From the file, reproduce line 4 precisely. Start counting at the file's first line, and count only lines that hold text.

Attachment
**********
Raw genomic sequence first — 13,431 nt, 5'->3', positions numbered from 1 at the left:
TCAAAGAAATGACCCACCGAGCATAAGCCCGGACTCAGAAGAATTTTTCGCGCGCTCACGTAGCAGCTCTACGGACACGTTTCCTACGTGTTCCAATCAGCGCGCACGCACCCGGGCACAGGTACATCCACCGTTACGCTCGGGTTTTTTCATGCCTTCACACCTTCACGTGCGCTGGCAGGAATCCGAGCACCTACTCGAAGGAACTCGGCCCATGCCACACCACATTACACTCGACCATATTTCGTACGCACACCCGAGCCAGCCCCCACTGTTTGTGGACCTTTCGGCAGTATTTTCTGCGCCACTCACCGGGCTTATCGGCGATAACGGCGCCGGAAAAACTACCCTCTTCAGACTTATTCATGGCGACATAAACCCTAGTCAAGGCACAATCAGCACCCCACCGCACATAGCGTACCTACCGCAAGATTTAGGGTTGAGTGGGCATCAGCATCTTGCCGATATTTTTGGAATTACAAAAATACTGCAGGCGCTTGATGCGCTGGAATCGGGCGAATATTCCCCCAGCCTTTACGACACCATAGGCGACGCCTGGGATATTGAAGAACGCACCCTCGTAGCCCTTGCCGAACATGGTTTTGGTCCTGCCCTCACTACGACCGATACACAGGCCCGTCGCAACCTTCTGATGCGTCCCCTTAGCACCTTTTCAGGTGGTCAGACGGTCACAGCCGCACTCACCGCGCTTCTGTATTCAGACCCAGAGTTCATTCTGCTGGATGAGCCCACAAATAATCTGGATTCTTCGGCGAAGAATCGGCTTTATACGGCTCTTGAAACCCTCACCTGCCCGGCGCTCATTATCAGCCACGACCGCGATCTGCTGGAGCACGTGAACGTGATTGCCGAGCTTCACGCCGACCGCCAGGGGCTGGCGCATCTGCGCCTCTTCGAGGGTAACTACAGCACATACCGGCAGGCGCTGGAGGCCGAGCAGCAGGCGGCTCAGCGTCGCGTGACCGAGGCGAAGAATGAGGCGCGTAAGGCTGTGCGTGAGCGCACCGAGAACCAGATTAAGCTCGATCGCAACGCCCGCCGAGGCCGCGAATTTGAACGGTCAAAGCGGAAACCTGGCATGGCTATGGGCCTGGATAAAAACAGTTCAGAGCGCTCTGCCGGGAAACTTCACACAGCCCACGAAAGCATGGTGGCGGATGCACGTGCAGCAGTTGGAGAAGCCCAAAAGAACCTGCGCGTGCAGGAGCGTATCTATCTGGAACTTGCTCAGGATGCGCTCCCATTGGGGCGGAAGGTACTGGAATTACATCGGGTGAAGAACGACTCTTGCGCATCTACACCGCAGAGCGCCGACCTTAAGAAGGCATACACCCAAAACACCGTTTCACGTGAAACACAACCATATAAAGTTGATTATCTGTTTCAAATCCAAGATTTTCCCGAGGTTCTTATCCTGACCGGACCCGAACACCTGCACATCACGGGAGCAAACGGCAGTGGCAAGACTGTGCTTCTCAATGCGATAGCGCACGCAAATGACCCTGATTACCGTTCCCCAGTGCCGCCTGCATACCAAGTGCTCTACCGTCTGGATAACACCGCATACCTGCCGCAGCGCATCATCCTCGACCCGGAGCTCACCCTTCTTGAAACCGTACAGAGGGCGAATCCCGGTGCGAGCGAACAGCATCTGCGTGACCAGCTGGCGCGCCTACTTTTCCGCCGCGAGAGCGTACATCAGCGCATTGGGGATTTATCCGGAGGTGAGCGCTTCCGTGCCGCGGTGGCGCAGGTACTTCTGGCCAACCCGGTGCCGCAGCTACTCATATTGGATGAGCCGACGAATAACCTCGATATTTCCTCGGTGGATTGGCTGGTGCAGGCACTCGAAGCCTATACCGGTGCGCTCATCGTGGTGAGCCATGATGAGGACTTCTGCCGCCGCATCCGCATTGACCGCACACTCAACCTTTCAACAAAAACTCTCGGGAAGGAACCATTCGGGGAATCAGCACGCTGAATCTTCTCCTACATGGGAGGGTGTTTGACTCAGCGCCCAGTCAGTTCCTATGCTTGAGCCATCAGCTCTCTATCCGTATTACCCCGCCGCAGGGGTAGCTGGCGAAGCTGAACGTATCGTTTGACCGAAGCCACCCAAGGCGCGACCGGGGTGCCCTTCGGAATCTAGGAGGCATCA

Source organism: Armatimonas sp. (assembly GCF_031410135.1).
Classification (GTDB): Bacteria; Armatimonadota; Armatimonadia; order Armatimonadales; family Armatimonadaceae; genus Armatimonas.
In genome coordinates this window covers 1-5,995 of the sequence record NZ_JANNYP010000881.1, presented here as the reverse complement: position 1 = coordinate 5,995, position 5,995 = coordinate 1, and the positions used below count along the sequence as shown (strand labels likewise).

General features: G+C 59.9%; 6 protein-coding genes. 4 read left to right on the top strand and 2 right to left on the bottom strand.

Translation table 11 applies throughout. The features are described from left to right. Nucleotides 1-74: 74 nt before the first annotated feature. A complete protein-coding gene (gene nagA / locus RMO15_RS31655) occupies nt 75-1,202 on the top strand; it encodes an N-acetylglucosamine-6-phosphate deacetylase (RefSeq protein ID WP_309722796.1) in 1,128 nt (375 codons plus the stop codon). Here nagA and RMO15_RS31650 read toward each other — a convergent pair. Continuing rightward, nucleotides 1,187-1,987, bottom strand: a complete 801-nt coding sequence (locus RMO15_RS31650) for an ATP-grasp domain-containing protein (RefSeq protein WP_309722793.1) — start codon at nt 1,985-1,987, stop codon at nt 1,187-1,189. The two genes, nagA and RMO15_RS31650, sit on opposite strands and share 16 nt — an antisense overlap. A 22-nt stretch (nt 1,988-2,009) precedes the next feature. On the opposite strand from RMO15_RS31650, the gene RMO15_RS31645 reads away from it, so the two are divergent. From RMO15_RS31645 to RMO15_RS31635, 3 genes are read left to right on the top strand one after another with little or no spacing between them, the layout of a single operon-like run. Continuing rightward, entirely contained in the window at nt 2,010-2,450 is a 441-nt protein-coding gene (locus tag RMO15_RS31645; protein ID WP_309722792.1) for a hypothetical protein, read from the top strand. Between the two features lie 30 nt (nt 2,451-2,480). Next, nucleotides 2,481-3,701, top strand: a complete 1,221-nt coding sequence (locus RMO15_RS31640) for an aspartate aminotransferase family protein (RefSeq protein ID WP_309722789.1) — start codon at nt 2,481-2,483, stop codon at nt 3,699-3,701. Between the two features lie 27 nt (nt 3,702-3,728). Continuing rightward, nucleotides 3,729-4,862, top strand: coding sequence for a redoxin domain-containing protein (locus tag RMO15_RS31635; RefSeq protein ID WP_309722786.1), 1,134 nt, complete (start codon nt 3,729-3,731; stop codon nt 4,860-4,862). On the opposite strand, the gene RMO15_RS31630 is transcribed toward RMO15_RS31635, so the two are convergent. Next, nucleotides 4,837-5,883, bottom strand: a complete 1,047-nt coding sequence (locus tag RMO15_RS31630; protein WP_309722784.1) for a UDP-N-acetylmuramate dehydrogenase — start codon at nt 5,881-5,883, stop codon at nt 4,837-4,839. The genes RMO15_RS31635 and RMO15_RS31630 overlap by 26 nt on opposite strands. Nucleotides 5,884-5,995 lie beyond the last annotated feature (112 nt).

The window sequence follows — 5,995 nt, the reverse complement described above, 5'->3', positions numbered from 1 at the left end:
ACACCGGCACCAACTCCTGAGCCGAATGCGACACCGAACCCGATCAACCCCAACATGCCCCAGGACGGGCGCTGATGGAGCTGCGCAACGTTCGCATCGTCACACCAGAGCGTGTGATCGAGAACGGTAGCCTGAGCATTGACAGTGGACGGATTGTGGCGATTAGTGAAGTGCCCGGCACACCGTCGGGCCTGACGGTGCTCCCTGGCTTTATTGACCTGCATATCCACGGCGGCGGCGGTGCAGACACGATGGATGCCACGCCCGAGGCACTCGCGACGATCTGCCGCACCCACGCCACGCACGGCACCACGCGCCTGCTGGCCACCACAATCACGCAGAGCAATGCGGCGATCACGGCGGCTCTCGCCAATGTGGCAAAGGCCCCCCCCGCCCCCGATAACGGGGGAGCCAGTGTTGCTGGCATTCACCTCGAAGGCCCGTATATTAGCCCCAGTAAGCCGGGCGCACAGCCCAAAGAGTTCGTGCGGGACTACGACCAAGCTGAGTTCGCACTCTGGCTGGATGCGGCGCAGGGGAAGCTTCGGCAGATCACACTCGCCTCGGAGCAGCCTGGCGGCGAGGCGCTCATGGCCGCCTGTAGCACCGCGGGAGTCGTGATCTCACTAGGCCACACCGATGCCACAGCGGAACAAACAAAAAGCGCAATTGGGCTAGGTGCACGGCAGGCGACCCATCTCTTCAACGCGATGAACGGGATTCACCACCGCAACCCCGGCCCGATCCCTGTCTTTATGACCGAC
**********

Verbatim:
Classification (GTDB): Bacteria; Armatimonadota; Armatimonadia; order Armatimonadales; family Armatimonadaceae; genus Armatimonas.